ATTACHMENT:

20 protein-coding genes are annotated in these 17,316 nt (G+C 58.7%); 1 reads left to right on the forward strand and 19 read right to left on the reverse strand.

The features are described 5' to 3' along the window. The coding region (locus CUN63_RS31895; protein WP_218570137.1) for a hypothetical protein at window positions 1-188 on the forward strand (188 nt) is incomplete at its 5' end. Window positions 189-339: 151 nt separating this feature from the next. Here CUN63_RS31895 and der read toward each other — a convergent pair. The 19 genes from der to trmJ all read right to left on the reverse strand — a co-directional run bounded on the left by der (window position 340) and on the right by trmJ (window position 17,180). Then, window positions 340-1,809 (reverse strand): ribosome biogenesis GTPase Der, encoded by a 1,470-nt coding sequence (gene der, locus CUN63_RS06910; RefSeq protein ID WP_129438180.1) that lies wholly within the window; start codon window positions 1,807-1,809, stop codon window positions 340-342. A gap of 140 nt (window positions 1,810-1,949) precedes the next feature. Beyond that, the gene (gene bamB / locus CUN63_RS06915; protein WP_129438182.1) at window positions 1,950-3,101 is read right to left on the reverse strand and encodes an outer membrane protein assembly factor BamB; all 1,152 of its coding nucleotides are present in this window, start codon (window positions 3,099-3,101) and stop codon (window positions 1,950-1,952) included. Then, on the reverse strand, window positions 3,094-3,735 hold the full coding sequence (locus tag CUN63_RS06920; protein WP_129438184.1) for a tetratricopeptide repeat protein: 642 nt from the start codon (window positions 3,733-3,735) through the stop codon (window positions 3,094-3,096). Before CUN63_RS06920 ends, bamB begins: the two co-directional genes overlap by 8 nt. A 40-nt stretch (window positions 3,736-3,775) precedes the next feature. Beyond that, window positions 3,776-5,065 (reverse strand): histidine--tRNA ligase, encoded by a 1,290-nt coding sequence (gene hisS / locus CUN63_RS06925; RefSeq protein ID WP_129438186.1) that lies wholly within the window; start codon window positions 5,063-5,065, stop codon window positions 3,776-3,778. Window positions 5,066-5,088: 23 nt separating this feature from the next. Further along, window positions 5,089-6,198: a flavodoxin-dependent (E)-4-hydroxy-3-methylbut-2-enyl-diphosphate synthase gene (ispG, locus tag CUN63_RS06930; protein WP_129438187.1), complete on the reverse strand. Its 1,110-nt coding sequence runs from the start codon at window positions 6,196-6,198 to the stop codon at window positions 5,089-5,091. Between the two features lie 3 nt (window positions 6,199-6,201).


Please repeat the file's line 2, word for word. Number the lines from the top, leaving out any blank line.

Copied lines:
The features are described 5' to 3' along the window. The coding region (locus CUN63_RS31895; protein WP_218570137.1) for a hypothetical protein at window positions 1-188 on the forward strand (188 nt) is incomplete at its 5' end. Window positions 189-339: 151 nt separating this feature from the next. Here CUN63_RS31895 and der read toward each other — a convergent pair. The 19 genes from der to trmJ all read right to left on the reverse strand — a co-directional run bounded on the left by der (window position 340) and on the right by trmJ (window position 17,180). Then, window positions 340-1,809 (reverse strand): ribosome biogenesis GTPase Der, encoded by a 1,470-nt coding sequence (gene der, locus CUN63_RS06910; RefSeq protein ID WP_129438180.1) that lies wholly within the window; start codon window positions 1,807-1,809, stop codon window positions 340-342. A gap of 140 nt (window positions 1,810-1,949) precedes the next feature. Beyond that, the gene (gene bamB / locus CUN63_RS06915; protein WP_129438182.1) at window positions 1,950-3,101 is read right to left on the reverse strand and encodes an outer membrane protein assembly factor BamB; all 1,152 of its coding nucleotides are present in this window, start codon (window positions 3,099-3,101) and stop codon (window positions 1,950-1,952) included. Then, on the reverse strand, window positions 3,094-3,735 hold the full coding sequence (locus tag CUN63_RS06920; protein WP_129438184.1) for a tetratricopeptide repeat protein: 642 nt from the start codon (window positions 3,733-3,735) through the stop codon (window positions 3,094-3,096). Before CUN63_RS06920 ends, bamB begins: the two co-directional genes overlap by 8 nt. A 40-nt stretch (window positions 3,736-3,775) precedes the next feature. Beyond that, window positions 3,776-5,065 (reverse strand): histidine--tRNA ligase, encoded by a 1,290-nt coding sequence (gene hisS / locus CUN63_RS06925; RefSeq protein ID WP_129438186.1) that lies wholly within the window; start codon window positions 5,063-5,065, stop codon window positions 3,776-3,778. Window positions 5,066-5,088: 23 nt separating this feature from the next. Further along, window positions 5,089-6,198: a flavodoxin-dependent (E)-4-hydroxy-3-methylbut-2-enyl-diphosphate synthase gene (ispG, locus tag CUN63_RS06930; protein WP_129438187.1), complete on the reverse strand. Its 1,110-nt coding sequence runs from the start codon at window positions 6,196-6,198 to the stop codon at window positions 5,089-5,091. Between the two features lie 3 nt (window positions 6,199-6,201).